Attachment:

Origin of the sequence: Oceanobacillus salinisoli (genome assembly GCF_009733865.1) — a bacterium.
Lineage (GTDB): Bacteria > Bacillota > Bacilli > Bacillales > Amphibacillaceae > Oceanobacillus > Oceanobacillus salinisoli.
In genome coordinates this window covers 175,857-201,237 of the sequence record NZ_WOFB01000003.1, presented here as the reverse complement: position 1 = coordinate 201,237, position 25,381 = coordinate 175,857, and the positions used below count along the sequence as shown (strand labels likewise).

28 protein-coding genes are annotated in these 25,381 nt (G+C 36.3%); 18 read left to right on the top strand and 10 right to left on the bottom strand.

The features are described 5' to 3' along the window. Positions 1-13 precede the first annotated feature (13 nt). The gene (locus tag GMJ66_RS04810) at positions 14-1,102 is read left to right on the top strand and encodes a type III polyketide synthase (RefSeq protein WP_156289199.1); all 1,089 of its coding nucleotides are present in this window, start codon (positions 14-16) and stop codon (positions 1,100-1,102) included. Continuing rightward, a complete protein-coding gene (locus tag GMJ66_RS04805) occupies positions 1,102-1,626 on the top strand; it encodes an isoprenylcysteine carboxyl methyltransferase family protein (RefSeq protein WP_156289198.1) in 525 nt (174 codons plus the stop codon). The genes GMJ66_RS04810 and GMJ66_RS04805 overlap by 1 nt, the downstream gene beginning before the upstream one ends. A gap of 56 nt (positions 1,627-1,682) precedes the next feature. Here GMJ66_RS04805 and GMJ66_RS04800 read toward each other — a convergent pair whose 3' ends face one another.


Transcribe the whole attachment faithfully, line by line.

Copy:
Origin of the sequence: Oceanobacillus salinisoli (genome assembly GCF_009733865.1) — a bacterium.
Lineage (GTDB): Bacteria > Bacillota > Bacilli > Bacillales > Amphibacillaceae > Oceanobacillus > Oceanobacillus salinisoli.
In genome coordinates this window covers 175,857-201,237 of the sequence record NZ_WOFB01000003.1, presented here as the reverse complement: position 1 = coordinate 201,237, position 25,381 = coordinate 175,857, and the positions used below count along the sequence as shown (strand labels likewise).

28 protein-coding genes are annotated in these 25,381 nt (G+C 36.3%); 18 read left to right on the top strand and 10 right to left on the bottom strand.

The features are described 5' to 3' along the window. Positions 1-13 precede the first annotated feature (13 nt). The gene (locus tag GMJ66_RS04810) at positions 14-1,102 is read left to right on the top strand and encodes a type III polyketide synthase (RefSeq protein WP_156289199.1); all 1,089 of its coding nucleotides are present in this window, start codon (positions 14-16) and stop codon (positions 1,100-1,102) included. Continuing rightward, a complete protein-coding gene (locus tag GMJ66_RS04805) occupies positions 1,102-1,626 on the top strand; it encodes an isoprenylcysteine carboxyl methyltransferase family protein (RefSeq protein WP_156289198.1) in 525 nt (174 codons plus the stop codon). The genes GMJ66_RS04810 and GMJ66_RS04805 overlap by 1 nt, the downstream gene beginning before the upstream one ends. A gap of 56 nt (positions 1,627-1,682) precedes the next feature. Here GMJ66_RS04805 and GMJ66_RS04800 read toward each other — a convergent pair whose 3' ends face one another.